‘We are winning a race here that we’d rather not win’

Public Health Sudbury and Districts announced on Monday that it is “rolling back the clock” on certain COVID-19 measures as a result of the rapid rise in local cases.

Beginning at midnight on Nov. 10, the health unit will reinstate certain provincial protections in Greater Sudbury, including capacity limits and physical distancing requirements at premises that require proof of vaccination.

Additional masking and proof of vaccination requirements will also be implemented at indoor and outdoor public events and for anyone aged 12 and over who actively participates in organized sports.

These limits apply to Greater Sudbury only; Public Health’s jurisdiction also includes Espanola, Manitoulin Island and the District of Sudbury.

Medical Officer of Health Dr. Penny Sutcliffe said these time-limited measures implemented under the Reopening Ontario Act are a result of not only the number of cases being recorded in the region, but also the rate at which cases are rising.

“We are winning a race here that we’d rather not win,” Dr. Sutcliffe said during a virtual press conference on Monday.

“We have seen the highest case rates in the province not just by a little bit in our area, but by far. Obviously, no one wants to hear this news, but we need to turn back the clock and protect people and the health system.”

Sudbury’s health unit on Friday reached a milestone of 3,000 cases of COVID-19 reported since the beginning of the pandemic.

There were 122 new cases of COVID-19 reported in the Sudbury area on Monday (this number includes cases identified over the weekend).

With 257 active cases, Public Health is recording the highest rate of active cases among the province’s 34 health units and the highest recorded locally since April 2020.

The 14-day rate of new cases (incidence rate) is almost double that of the next highest public health unit in Ontario, Public Health said.

Currently, 99 per cent of whole genome sequenced samples taken in the Sudbury and Manitoulin districts are positive for the Delta variant.

The Delta variant is highly transmissible, which means that it can spread and impact our health system despite high levels of vaccination.

“The recent surge is in Greater Sudbury, and as no single setting or sector is driving the increase, broad measures are required to reduce the number of contacts people have with each other,” the health unit said.

“Transmission is widespread – especially in those aged 18 to 39 for whom vaccination rates are low and case rates are high – and Greater Sudbury is experiencing a record number of COVID-19 outbreaks.”

During the press conference, Dr. Sutcliffe said there is a correlation between easing capacity limits at different venues on the provincial level and the number of cases seen locally.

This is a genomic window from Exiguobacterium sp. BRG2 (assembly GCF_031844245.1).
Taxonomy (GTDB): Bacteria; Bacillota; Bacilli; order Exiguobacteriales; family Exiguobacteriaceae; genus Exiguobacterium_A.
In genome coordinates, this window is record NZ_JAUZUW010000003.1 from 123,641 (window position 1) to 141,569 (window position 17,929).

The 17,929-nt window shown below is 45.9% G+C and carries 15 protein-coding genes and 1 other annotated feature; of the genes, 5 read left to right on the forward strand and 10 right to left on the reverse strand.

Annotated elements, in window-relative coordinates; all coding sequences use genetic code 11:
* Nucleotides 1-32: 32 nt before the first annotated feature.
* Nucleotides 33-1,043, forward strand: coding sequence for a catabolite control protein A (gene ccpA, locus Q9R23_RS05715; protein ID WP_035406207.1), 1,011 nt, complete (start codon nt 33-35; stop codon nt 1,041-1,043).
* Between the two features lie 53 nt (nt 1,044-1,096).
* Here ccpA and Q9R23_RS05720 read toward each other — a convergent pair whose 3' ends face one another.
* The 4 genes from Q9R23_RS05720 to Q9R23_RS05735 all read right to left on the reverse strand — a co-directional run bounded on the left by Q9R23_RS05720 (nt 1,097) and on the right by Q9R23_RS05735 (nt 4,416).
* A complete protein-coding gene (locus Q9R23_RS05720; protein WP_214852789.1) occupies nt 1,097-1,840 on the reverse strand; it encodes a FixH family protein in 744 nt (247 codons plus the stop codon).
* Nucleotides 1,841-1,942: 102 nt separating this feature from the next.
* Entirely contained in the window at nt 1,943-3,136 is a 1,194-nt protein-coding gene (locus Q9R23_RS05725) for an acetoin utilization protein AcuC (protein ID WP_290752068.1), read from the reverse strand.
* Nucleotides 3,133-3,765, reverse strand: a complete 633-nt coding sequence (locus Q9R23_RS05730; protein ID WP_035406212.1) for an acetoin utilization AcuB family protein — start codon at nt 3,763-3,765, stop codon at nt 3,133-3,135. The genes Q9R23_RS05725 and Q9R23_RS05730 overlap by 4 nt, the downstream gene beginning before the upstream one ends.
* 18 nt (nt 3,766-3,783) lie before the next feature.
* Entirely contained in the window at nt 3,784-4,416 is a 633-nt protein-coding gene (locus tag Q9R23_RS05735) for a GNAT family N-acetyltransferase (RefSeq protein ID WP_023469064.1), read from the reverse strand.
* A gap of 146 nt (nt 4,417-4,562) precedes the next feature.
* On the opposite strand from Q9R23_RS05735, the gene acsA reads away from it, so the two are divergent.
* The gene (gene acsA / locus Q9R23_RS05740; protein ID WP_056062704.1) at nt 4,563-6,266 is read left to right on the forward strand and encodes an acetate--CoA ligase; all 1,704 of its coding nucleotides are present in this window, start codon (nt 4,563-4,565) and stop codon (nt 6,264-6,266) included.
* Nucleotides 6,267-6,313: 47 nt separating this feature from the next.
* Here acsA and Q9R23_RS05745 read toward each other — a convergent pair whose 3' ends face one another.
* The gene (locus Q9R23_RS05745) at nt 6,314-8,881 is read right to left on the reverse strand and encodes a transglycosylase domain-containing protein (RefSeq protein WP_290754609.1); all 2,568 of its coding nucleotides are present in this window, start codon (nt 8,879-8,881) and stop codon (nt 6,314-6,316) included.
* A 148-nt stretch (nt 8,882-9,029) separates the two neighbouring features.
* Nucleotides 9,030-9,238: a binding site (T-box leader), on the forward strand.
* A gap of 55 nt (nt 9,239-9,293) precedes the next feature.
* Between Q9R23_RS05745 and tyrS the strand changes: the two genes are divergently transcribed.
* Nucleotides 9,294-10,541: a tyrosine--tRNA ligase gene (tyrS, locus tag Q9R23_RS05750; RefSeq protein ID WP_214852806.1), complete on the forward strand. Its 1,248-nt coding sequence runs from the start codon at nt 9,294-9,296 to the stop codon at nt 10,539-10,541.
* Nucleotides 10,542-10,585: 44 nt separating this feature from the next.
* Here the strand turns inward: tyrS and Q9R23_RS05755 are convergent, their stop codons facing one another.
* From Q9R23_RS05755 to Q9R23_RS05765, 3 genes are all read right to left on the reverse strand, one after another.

“The lifting of capacity limits permits there to be further interaction and contact between individuals and, therefore, the ability of the virus to spread from one another if we are not strictly adhering to all other public health measures,” she said.

Dr. Sutcliffe added that COVID-19 vaccinations are working as an additional layer of protection within the community.

“The vaccination certainly decreases the risk of being infected, as well as having severe disease and requiring hospitalization,” she said.

Those unvaccinated against COVID-19 are 15 times more likely to end up in hospital and 31 times more likely to end up in the ICU if infected, she added.

Public Health’s 18-page Letter of Instruction issued on Monday details the reinstatement of capacity limits and physical distancing requirements at premises that require proof of vaccination.

Businesses and organizations in Sudbury will be required to implement the COVID-19 prevention measures that were in place before Oct. 9 and proof of vaccination requirements will remain in place.

Additionally, businesses and organizations will be required to ensure masking at organized public events held indoors and outdoors where participants are within two metres of individuals that are not a part of their household.

Anyone aged 12 and older who actively participates in organized sports will be required to provide proof of vaccination unless a medical exemption applies.

This additional requirement will also be implemented for Public Health’s broader service area, which also includes the District of Sudbury and Manitoulin Island.

Public Health said it is still exploring rapid antigen testing in partnership with area school boards.

“In addition to that, we also need to pay more attention to the personal public health measures that we all have in our control,” Sutcliffe said.

“These include working from home where possible, asking yourself before going out what’s really essential, and making sure our threshold for testing is low.”

The health unit said that it will continue to focus on “progressive enforcement” of the reinstated health measures.

“Number one is making sure that people are aware of what the rules are, and they have the resources and tools to follow those rules,” said Dr. Sutcliffe.

“We certainly expect voluntary compliance. I will tell you that enforcement is absolutely a tool that we will use.”

Included in the Letter of Instruction is a reminder of enforcement fines if businesses or organizations do not comply.

Sutcliffe said these mandatory measures are time-limited, but she did not specify a timeframe.

“We have been fooled many times through the course of this pandemic with unexpected turns and twists,” she said.

“If this is, in fact, an effective circuit-breaker, we should be seeing a reduction in cases over the next two weeks. Might we have to wait longer than that to see what the impact is? We may have to.”

She added the length of time these measures are in place will also be dependent on what happens in the rest of the province.
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